A new study recently published has found a way to identify men with locally advanced prostate cancer who are less likely to respond well to radiotherapy.
Led by Professor Catharine West, the University of Manchester team created a method of selecting prostate cancer patients who would benefit from treatments which target oxygen deficient tumours. The study was funded by Prostate Cancer UK and NIHR Manchester Biomedical Research Centre and is published in eBiomedicine.
Tumour hypoxia is associated with a poor prognosis in prostate cancer: the lower the oxygen, the greater the resistance to treatment and the more likely a tumour will spread.
The researchers identified a 28-gene signature, which accurately identifies hypoxic tumour tissue in patients with prostate cancer which invades nearby structures.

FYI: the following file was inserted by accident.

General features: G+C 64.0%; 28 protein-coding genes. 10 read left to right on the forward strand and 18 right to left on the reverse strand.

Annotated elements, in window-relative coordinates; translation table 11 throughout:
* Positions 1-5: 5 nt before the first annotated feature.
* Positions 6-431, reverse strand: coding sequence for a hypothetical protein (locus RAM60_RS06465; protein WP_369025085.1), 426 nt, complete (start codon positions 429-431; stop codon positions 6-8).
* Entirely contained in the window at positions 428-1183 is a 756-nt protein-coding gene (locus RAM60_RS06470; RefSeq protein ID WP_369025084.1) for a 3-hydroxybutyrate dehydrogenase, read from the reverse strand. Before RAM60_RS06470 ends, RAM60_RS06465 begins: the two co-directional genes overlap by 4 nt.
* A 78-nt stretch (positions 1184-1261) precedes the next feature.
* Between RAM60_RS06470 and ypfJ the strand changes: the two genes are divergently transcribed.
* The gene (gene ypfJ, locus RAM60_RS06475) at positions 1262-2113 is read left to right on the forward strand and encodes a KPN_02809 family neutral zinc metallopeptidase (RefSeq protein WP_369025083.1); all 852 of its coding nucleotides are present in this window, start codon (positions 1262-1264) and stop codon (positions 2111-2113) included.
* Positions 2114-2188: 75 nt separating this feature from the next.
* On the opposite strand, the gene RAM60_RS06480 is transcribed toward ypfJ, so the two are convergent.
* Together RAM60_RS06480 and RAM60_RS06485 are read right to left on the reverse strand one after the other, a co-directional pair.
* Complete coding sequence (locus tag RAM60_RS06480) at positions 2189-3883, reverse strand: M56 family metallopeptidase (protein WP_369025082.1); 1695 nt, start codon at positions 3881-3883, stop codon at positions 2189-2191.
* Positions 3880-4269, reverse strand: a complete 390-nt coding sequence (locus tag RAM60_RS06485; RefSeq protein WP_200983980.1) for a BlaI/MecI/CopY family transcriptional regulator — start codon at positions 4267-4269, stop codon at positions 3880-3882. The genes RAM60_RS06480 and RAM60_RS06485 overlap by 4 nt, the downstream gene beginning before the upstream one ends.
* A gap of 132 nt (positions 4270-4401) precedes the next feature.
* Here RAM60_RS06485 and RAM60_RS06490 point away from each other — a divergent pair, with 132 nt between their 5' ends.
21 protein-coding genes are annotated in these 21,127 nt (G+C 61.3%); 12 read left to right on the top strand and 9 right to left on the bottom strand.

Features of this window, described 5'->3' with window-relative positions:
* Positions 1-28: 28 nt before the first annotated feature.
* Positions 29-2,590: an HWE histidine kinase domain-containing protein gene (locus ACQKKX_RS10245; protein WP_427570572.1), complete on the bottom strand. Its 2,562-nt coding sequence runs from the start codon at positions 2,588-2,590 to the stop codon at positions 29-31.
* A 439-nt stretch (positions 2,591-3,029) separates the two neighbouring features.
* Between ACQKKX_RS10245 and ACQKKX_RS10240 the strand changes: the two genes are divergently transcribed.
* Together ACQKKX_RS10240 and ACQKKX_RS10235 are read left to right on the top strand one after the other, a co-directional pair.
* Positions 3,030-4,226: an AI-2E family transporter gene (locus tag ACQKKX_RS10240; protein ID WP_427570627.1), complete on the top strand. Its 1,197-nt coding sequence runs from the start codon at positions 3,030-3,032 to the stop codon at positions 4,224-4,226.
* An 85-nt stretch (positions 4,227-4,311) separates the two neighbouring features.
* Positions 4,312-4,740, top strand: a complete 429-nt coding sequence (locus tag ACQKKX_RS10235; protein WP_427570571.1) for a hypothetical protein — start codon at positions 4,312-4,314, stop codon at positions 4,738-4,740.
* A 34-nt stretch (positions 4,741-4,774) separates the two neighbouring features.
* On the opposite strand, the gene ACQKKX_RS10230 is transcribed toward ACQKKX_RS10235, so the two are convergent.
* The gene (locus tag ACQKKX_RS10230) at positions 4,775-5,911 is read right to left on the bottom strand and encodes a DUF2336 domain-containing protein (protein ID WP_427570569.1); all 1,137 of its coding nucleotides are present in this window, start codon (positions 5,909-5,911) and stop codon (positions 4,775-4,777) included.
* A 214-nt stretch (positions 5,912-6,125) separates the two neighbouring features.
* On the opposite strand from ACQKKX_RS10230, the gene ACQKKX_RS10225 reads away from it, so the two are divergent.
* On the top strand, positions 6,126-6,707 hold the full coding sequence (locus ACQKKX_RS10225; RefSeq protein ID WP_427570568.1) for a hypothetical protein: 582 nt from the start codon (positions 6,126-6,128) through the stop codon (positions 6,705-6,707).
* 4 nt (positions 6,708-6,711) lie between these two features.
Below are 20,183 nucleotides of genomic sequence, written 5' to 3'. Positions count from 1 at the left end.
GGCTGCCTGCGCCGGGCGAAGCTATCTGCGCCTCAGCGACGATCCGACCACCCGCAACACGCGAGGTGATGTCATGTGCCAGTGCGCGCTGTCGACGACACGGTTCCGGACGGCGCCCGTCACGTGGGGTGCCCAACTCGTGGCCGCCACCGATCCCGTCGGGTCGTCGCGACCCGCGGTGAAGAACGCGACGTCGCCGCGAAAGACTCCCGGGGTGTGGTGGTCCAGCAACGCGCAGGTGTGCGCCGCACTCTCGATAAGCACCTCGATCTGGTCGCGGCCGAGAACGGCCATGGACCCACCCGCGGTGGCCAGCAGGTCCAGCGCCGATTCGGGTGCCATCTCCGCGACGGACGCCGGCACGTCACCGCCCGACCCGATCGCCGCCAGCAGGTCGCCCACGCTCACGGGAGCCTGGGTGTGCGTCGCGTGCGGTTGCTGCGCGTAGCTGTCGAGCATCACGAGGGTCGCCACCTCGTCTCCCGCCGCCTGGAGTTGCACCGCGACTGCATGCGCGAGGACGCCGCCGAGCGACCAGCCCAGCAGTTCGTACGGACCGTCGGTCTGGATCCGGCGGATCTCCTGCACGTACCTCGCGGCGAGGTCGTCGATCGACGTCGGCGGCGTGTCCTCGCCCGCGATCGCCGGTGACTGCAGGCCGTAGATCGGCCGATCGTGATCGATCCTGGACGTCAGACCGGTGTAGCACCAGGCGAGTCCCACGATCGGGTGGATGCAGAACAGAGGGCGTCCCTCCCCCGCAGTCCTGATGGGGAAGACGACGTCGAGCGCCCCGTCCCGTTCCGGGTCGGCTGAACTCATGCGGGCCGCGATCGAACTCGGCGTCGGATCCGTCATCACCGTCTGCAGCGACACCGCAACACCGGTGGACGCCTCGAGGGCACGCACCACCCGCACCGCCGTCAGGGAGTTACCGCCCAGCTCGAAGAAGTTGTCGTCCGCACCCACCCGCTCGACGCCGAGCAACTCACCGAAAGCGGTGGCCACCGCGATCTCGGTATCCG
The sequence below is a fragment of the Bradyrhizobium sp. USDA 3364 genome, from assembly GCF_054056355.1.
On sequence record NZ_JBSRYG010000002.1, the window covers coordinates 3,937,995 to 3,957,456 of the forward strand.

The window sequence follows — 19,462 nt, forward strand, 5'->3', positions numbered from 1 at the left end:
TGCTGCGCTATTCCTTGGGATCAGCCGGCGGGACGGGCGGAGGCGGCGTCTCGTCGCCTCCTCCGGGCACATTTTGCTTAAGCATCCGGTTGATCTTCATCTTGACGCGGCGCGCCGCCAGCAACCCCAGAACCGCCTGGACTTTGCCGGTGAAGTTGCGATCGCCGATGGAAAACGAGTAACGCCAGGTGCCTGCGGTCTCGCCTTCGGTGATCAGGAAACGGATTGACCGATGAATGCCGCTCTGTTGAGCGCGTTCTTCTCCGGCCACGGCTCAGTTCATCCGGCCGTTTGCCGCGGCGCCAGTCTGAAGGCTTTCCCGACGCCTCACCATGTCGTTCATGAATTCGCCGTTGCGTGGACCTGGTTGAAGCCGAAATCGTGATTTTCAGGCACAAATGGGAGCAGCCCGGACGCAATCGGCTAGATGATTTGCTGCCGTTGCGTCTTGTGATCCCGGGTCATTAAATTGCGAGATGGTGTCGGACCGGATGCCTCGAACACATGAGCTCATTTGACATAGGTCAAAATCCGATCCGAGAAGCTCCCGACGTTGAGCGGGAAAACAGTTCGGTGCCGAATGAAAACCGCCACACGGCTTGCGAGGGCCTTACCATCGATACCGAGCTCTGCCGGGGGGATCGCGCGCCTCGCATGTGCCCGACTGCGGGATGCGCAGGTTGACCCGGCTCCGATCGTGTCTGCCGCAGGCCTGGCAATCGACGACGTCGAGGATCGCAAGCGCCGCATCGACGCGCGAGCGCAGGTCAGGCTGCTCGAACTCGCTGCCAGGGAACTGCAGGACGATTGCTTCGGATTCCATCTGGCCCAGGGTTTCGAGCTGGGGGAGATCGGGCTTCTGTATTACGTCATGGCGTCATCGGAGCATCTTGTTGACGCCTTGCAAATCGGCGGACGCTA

The signature was validated using data from across the world in 11 prostate cancer cohorts and a bladder cancer phase III randomised trial of radiotherapy.
According to www.cancer.net, the five-year survival rate for most men with local prostate cancer is almost 100 per cent. 98 per cent are alive after 10 years, and 96 per cent live for at least 15 years.
Professor West is based at the Manchester Cancer Research Centre – a world-renowned partnership between the University of Manchester, the Christie NHS Foundation Trust, and Cancer Research UK.
She said, ‘This study has built on work to identify possible ways for measuring hypoxia in prostate cancer using gene signatures. Until now, there has been no clinically validated method of selecting prostate cancer patients who would benefit from hypoxia modifying treatment.
‘Though there is some way to go before this can be used clinically, it’s a significant development and could signal a new phase in treating this disease within a few years.’